You don't have to swipe your badge, no matter what someone tells you. You will get junk mail from all four corners of the world if you do. If you don't mind, go for it.

Resist the urge to pick up every little piece of crap that people are willing you give you. The pens and t-shirts are usually pretty good, the other things are hit and miss and will likely end up taking up unwanted space in your life. Paper and magazines get surprising heavy by the end of the day.

You'll get thirsty and food/drink is always expensive at a conference.

Look for "Birds of a feather" sessions, you'll encounter people who are interested in what you are.


Read the schedule before hand and plan what sessions you want to go to before, you won't be sad you missed the perfect session otherwise.

If a session sucks, its not likely to get better, have a plan B if you don't think you are getting enough out of the current session you are attending.

Bring a lot of business cards. Don't be shy about handing them out.

Don't expect to meet tons of people, but you'll likely meet one or two folks you can keep in touch with professionally if you want to. Linkedin.com can help with this also.
posted by bottlebrushtree at 5:36 PM on October 2, 2007


If you identify people throughout the daytime events that are interesting or with whom you'd like to converse more, aim to be in casual conversation with them right at the time the evening reception is ending. If it's early enough, people will make dinner plans and you could likely wangle the group invite, or if it's later in the evening, people will be going along to the next bar, and you could definitely go along. Don't worry that it's clingy or strange -- the social rules are different at conferences where everyone is a stranger.

Plan a session and a backup session for most of your timeslots so that if something is terrible you can walk out and go to something else.

Yep. My best trick is to sit at a table / chair very near the most inobtrusive door to the session room, for easy slipping out. And, if ever asked later, "What did you think of that great discussion this morning on [session you skipped]," I just reply "Oh, damn, I really wanted to see that, but I had a conference call that couldn't be rescheduled. I heard it was great. What did you think of it?"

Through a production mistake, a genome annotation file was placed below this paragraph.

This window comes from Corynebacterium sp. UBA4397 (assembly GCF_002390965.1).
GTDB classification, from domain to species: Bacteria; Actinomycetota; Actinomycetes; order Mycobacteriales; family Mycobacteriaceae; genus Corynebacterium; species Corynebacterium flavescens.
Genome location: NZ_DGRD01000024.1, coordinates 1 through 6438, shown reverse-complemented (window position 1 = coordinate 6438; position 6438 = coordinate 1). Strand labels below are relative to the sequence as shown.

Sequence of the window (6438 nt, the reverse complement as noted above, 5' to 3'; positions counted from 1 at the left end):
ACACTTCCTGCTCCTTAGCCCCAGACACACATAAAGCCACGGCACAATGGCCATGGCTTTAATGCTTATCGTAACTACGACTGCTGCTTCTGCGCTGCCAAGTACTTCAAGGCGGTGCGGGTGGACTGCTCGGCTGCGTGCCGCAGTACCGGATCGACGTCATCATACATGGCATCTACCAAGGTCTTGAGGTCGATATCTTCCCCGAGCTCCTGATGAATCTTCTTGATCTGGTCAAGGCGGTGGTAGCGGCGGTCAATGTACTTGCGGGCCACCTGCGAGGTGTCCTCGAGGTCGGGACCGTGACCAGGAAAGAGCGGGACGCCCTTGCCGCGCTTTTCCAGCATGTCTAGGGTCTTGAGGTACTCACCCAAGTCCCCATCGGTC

posted by pineapple at 8:08 PM on October 2, 2007


Comfortable shoes are worth their weight in gold. You might also consider a sweater or a lightweight indoor-appropriate jacket for layering. I always find it FREEZING inside convention centers, and I know I am not the only one.

Also (from years of scientific-conference-going):
Don't wear your badge outside the conference facility. Use a comfortable, easy to carry bag big enough to hold your program/electronics/snacks/etc + any non-crappy swag you'll accumulate, but pare down your packing list to minimize the weight. Carry a refillable but smallish water bottle. Don't stay in boring sessions, but do try to go to something you know nothing about -- often those are the most productive parts of meetings. Time spent chatting outside a session is often more worthwhile than listening to the talks.
posted by janell at 8:15 PM on October 2, 2007


Been to a few linux conferences over the years.

Random suggestions:
- if you have a t-shirt related to a linux or open source project that you are involved in, wear it. It's dumb, but it's a decent way to get random people to talk to you.
- if there is a hotel where most of the presenters are staying at, try to stay there, and head for the hotel bar after hours. There will be lots of geeks hanging around being geeky.
- If there isn't a BoF for something you are interested in, organize it.
posted by alikins at 8:16 PM on October 2, 2007


Most people don't attend all the sessions. Lots of people sit some out and catch up with people out in the hall.
posted by salvia at 10:39 PM on October 2, 2007


Get a little bottle of that hand sanitizer. Seriously, I always get sick at conferences halfway through, and it ruins the last few days for me.
posted by SpecialK at 6:01 AM on October 3, 2007


If you're traveling to the conference by plane, mail all the flyers, swag, etc that you pick up to your home address on the last day. It's easy to pick up so much junk that your luggage goes overweight.
posted by Eddie Mars at 11:41 AM on October 4, 2007